Environmental History and the American South

Environmental History and the American South : A Reader

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Description

This book presents a new introduction to southern environmental history. This reader gathers fifteen of the most important essays written in the field of southern environmental history over the past decade. Ideal for course use, the volume provides a convenient entree into the recent literature on the region as it indicates the variety of directions in which the field is growing. As coeditor Paul S. Sutter writes in his introduction, 'recent trends in environmental historiography - a renewed emphasis on agricultural landscapes and their hybridity, attention to the social and racial histories of environmental thought and practice, and connections between health and the environment among them - have made the South newly attractive terrain. This volume suggests, then, that southern environmental history has not only arrived but also that it may prove an important space for the growth of the larger environmental history enterprise.' The writings, which range in setting from the Texas plains to the Carolina Lowcountry, address a multiplicity of topics, such as husbandry practices in the Chesapeake colonies and the aftermath of Hurricane Andrew. The contributors' varied disciplinary perspectives - including agricultural history, geography, the history of science, the history of technology, military history, colonial American history, urban and regional planning history, and ethnohistory - also point to the field's vitality. Conveying the breadth, diversity, and liveliness of this maturing area of study, ""Environmental History and the American South"" affirms the critical importance of human-environmental interactions to the history and culture of the region.
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Product details

  • Hardback | 488 pages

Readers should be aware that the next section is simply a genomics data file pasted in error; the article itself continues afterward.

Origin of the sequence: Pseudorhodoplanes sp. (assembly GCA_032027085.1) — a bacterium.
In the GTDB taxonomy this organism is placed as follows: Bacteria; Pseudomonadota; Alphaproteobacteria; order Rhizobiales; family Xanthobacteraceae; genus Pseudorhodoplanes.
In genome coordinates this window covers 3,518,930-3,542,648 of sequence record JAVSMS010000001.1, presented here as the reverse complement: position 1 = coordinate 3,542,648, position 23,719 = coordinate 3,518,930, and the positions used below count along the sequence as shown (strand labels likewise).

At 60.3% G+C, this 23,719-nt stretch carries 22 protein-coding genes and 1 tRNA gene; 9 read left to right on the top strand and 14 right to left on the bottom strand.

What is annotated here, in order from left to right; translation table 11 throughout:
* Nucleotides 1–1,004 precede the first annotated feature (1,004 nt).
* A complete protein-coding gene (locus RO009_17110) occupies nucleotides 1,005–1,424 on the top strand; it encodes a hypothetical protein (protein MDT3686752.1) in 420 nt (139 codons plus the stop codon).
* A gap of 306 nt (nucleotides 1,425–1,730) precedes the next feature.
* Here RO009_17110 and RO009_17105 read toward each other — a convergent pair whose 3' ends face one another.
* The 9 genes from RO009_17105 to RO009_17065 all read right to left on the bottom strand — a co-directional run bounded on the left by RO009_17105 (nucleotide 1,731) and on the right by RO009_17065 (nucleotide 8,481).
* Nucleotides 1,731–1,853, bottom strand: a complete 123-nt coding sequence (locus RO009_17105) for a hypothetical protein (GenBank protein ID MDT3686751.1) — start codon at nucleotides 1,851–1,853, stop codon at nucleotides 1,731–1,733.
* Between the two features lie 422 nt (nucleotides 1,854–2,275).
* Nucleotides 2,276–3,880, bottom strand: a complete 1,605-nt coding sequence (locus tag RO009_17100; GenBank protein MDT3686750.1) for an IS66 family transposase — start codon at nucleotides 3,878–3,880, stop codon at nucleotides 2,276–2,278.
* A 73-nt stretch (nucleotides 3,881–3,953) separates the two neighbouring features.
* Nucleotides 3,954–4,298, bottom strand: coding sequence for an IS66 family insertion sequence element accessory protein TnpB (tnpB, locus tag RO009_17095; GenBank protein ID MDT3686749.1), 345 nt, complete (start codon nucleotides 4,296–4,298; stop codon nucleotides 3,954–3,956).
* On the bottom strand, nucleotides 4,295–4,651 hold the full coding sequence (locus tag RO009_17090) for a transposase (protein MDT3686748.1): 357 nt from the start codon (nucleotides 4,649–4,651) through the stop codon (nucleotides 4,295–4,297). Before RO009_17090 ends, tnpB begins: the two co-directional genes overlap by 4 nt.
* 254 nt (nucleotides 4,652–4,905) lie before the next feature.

• 152.4 x 228.6 x 31.75mm | 870.9g
  • Georgia, United States
  • English
  • 0820332801
  • 9780820332802

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This reader gathers fifteen of the most important essays written in the field of southern environmental history over the past decade. Ideal for course use, the volume provides a convenient entree into the recent literature on the region as it indicates the variety of directions in which the field is growing. As coeditor Paul S. Sutter writes in his introduction, "recent trends in environmental historiography--a renewed emphasis on agricultural landscapes and their hybridity, attention to the social and racial histories of environmental thought and practice, and connections between health and the environment among them--have made the South newly attractive terrain. This volume suggests, then, that southern environmental history has not only arrived but also that it may prove an important space for the growth of the larger environmental history enterprise."

The writings, which range in setting from the Texas plains to the Carolina Lowcountry, address a multiplicity of topics, such as husbandry practices in the Chesapeake colonies and the aftermath of Hurricane Andrew. The contributors' varied disciplinary perspectives--including agricultural history, geography, the history of science, the history of technology, military history, colonial American history, urban and regional planning history, and ethnohistory--also point to the field's vitality. Conveying the breadth, diversity, and liveliness of this maturing area of study, Environmental History and the American South affirms the critical importance of human-environmental interactions to the history and culture of the region.
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Review quote

This book offers an original look, through the lens of environmental history, at what has made the South a unique region and at what has made the South a complicated place, as diverse in its culture and economy as in its climate, terrain, and biota. Well-chosen pieces and an excellent overview and bibliography will make this volume invaluable to American historians of every region or period. - Donald Worster, author of A Passion for Nature: The Life of John Muir
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About Jack Temple Kirby

Paul S. Sutter (left) is an associate professor of history at the University of Georgia and editor of the series Environmental History and the American South. He is author of Driven Wild: How the Fight against Automobiles Launched the Modern Wilderness Movement. Christopher J. Manganiello (right) is a doctoral candidate in history at the University of Georgia.
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